Funny how some of the most wonderful flavors in the world are often also the most misunderstood. Flavors with character, the distinct accent of their particular home terre – and more soul than the waiting room in purgatory – flavors that have been unjustly tarred with bad press in the forum of conventional wisdom and that bear the ignominy of the of pseudo-sophisticate’s scorn.
I’ve had Beaujolais on my mind these days. New releases from some of the region’s best producers have been showing up in town almost weekly, and as our thirsts have been whetted, La Copine and I have had the opportunity to open a bottle or two. It’s been a treat, as always – one of those little pleasures that don’t cost a heckuva lot, but that provide a unique kind of loveliness that is beyond quantifying with any price tag.
Think ripe fruit. Not bursting with sugar ripe, but the almost tangy, vibrant flavor of berries or cherries when they’re at that solstice – like instant when sweet fruit, the earth it grew in and the sun that nourished it all seem to come together in a harmony so delicious that it’s best enjoyed at mezzo piano. Just enough volume to hear, the intrigue and allure of the flavors prompting you to open your senses and “listen” more intently.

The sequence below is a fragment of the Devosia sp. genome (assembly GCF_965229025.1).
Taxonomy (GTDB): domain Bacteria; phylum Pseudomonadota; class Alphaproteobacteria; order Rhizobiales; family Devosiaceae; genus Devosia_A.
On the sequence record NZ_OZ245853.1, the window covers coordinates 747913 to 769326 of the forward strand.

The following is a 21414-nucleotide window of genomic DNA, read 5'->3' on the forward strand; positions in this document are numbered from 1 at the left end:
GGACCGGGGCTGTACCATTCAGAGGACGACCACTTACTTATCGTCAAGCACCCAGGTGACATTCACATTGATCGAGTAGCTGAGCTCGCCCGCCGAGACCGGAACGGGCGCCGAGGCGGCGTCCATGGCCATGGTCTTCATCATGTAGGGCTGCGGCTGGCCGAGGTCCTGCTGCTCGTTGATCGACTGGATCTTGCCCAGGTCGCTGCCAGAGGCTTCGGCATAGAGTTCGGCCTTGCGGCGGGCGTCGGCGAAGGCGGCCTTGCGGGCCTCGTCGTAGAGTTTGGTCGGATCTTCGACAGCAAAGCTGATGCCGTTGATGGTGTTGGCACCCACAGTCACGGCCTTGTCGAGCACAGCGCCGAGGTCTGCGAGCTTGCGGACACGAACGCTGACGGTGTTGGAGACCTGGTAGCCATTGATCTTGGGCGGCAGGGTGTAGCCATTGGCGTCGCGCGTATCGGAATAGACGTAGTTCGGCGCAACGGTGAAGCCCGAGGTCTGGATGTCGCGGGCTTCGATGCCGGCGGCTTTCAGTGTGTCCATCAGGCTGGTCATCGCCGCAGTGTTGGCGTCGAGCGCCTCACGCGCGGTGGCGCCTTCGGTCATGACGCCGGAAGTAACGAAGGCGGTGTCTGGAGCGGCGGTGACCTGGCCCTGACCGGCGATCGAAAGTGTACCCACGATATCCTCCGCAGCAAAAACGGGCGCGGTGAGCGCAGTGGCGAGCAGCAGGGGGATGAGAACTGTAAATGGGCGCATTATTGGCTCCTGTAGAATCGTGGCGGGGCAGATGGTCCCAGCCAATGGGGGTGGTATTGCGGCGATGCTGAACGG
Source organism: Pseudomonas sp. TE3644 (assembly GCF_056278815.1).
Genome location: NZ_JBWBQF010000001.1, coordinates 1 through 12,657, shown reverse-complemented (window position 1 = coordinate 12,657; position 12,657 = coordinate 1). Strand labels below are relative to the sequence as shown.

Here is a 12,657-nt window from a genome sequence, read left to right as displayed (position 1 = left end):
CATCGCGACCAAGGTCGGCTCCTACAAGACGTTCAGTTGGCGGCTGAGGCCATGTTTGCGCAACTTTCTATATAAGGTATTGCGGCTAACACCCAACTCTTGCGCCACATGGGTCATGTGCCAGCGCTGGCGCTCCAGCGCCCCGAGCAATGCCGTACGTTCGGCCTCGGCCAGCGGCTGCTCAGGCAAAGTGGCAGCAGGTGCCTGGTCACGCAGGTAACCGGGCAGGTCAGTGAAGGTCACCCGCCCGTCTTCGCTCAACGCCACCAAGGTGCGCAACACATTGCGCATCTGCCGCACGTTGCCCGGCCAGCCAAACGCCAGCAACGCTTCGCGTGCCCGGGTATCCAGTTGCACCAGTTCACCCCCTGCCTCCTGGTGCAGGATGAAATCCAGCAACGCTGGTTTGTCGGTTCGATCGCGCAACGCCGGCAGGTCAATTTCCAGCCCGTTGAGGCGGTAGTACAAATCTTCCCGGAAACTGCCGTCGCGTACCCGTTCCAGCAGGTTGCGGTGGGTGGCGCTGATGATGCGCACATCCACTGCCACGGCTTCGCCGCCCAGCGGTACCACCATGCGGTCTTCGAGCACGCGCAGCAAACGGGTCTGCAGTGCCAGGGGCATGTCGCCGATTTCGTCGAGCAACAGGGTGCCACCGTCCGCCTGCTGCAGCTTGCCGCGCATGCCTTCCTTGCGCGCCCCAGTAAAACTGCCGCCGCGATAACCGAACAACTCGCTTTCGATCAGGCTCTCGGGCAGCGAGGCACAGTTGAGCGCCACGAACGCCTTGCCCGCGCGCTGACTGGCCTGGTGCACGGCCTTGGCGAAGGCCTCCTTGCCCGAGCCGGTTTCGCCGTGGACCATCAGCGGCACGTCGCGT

Meanwhile, Beaujolais Nouveau is days away from making an appearance. Traditionally, this is the first red wine of the just completed vintage – and an opportunity to taste what a season in the vineyard has bestowed upon the region’s growers. Nouveaux or “primeur’ wines from honest, scrupulous growers can be lovely, youthfully bright expressions of the vintage that give a good idea of what the growers more “serious” wines will be like(although Nouveau from many of the region’s best growers are plenty “serious” in their own right).